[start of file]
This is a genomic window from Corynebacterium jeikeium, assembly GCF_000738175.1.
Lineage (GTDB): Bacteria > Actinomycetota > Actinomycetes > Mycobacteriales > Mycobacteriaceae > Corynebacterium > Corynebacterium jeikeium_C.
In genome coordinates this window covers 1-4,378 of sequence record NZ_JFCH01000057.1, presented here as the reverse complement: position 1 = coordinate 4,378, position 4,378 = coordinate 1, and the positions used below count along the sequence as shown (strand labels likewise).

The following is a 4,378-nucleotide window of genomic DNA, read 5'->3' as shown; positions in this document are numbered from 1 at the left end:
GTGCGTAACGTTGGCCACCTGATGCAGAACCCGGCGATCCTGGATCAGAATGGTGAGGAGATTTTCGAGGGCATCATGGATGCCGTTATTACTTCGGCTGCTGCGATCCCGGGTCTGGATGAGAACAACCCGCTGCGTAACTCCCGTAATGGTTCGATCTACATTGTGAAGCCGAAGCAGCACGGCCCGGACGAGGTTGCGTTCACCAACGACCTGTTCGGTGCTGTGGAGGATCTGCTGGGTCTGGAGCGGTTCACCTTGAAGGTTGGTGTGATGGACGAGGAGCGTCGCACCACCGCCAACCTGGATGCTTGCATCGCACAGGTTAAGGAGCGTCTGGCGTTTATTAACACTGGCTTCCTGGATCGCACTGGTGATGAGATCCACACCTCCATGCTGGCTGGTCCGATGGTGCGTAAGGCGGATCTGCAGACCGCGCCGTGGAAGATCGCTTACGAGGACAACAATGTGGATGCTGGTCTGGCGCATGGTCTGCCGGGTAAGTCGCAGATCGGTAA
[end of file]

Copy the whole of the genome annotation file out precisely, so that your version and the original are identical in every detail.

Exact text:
This is a genomic window from Corynebacterium jeikeium, assembly GCF_000738175.1.
Lineage (GTDB): Bacteria > Actinomycetota > Actinomycetes > Mycobacteriales > Mycobacteriaceae > Corynebacterium > Corynebacterium jeikeium_C.
In genome coordinates this window covers 1-4,378 of sequence record NZ_JFCH01000057.1, presented here as the reverse complement: position 1 = coordinate 4,378, position 4,378 = coordinate 1, and the positions used below count along the sequence as shown (strand labels likewise).

The following is a 4,378-nucleotide window of genomic DNA, read 5'->3' as shown; positions in this document are numbered from 1 at the left end:
GTGCGTAACGTTGGCCACCTGATGCAGAACCCGGCGATCCTGGATCAGAATGGTGAGGAGATTTTCGAGGGCATCATGGATGCCGTTATTACTTCGGCTGCTGCGATCCCGGGTCTGGATGAGAACAACCCGCTGCGTAACTCCCGTAATGGTTCGATCTACATTGTGAAGCCGAAGCAGCACGGCCCGGACGAGGTTGCGTTCACCAACGACCTGTTCGGTGCTGTGGAGGATCTGCTGGGTCTGGAGCGGTTCACCTTGAAGGTTGGTGTGATGGACGAGGAGCGTCGCACCACCGCCAACCTGGATGCTTGCATCGCACAGGTTAAGGAGCGTCTGGCGTTTATTAACACTGGCTTCCTGGATCGCACTGGTGATGAGATCCACACCTCCATGCTGGCTGGTCCGATGGTGCGTAAGGCGGATCTGCAGACCGCGCCGTGGAAGATCGCTTACGAGGACAACAATGTGGATGCTGGTCTGGCGCATGGTCTGCCGGGTAAGTCGCAGATCGGTAA